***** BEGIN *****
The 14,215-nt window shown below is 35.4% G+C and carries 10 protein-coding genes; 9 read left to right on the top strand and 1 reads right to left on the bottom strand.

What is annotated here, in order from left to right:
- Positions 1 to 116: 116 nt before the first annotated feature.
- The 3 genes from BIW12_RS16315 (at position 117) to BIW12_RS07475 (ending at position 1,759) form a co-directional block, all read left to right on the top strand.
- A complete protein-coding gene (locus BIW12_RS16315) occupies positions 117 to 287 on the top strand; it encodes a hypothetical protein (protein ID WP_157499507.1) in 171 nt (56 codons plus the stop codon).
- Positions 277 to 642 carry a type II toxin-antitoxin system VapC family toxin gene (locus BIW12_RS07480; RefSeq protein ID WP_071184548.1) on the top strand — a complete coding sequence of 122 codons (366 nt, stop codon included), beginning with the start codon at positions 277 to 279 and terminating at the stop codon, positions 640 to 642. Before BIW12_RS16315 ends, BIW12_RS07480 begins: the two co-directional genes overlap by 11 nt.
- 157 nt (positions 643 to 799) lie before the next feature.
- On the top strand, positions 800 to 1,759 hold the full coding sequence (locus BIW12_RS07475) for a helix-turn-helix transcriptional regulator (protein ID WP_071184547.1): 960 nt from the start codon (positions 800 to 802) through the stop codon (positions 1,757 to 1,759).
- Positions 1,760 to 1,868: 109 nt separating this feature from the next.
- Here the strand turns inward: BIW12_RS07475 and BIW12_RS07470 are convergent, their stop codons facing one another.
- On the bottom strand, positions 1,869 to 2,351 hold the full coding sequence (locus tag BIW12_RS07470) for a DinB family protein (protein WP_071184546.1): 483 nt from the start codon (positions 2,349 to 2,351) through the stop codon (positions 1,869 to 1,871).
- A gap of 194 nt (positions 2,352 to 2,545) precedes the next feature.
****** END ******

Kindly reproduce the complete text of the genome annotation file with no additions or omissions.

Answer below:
The 14,215-nt window shown below is 35.4% G+C and carries 10 protein-coding genes; 9 read left to right on the top strand and 1 reads right to left on the bottom strand.

What is annotated here, in order from left to right:
- Positions 1 to 116: 116 nt before the first annotated feature.
- The 3 genes from BIW12_RS16315 (at position 117) to BIW12_RS07475 (ending at position 1,759) form a co-directional block, all read left to right on the top strand.
- A complete protein-coding gene (locus BIW12_RS16315) occupies positions 117 to 287 on the top strand; it encodes a hypothetical protein (protein ID WP_157499507.1) in 171 nt (56 codons plus the stop codon).
- Positions 277 to 642 carry a type II toxin-antitoxin system VapC family toxin gene (locus BIW12_RS07480; RefSeq protein ID WP_071184548.1) on the top strand — a complete coding sequence of 122 codons (366 nt, stop codon included), beginning with the start codon at positions 277 to 279 and terminating at the stop codon, positions 640 to 642. Before BIW12_RS16315 ends, BIW12_RS07480 begins: the two co-directional genes overlap by 11 nt.
- 157 nt (positions 643 to 799) lie before the next feature.
- On the top strand, positions 800 to 1,759 hold the full coding sequence (locus BIW12_RS07475) for a helix-turn-helix transcriptional regulator (protein ID WP_071184547.1): 960 nt from the start codon (positions 800 to 802) through the stop codon (positions 1,757 to 1,759).
- Positions 1,760 to 1,868: 109 nt separating this feature from the next.
- Here the strand turns inward: BIW12_RS07475 and BIW12_RS07470 are convergent, their stop codons facing one another.
- On the bottom strand, positions 1,869 to 2,351 hold the full coding sequence (locus tag BIW12_RS07470) for a DinB family protein (protein WP_071184546.1): 483 nt from the start codon (positions 2,349 to 2,351) through the stop codon (positions 1,869 to 1,871).
- A gap of 194 nt (positions 2,352 to 2,545) precedes the next feature.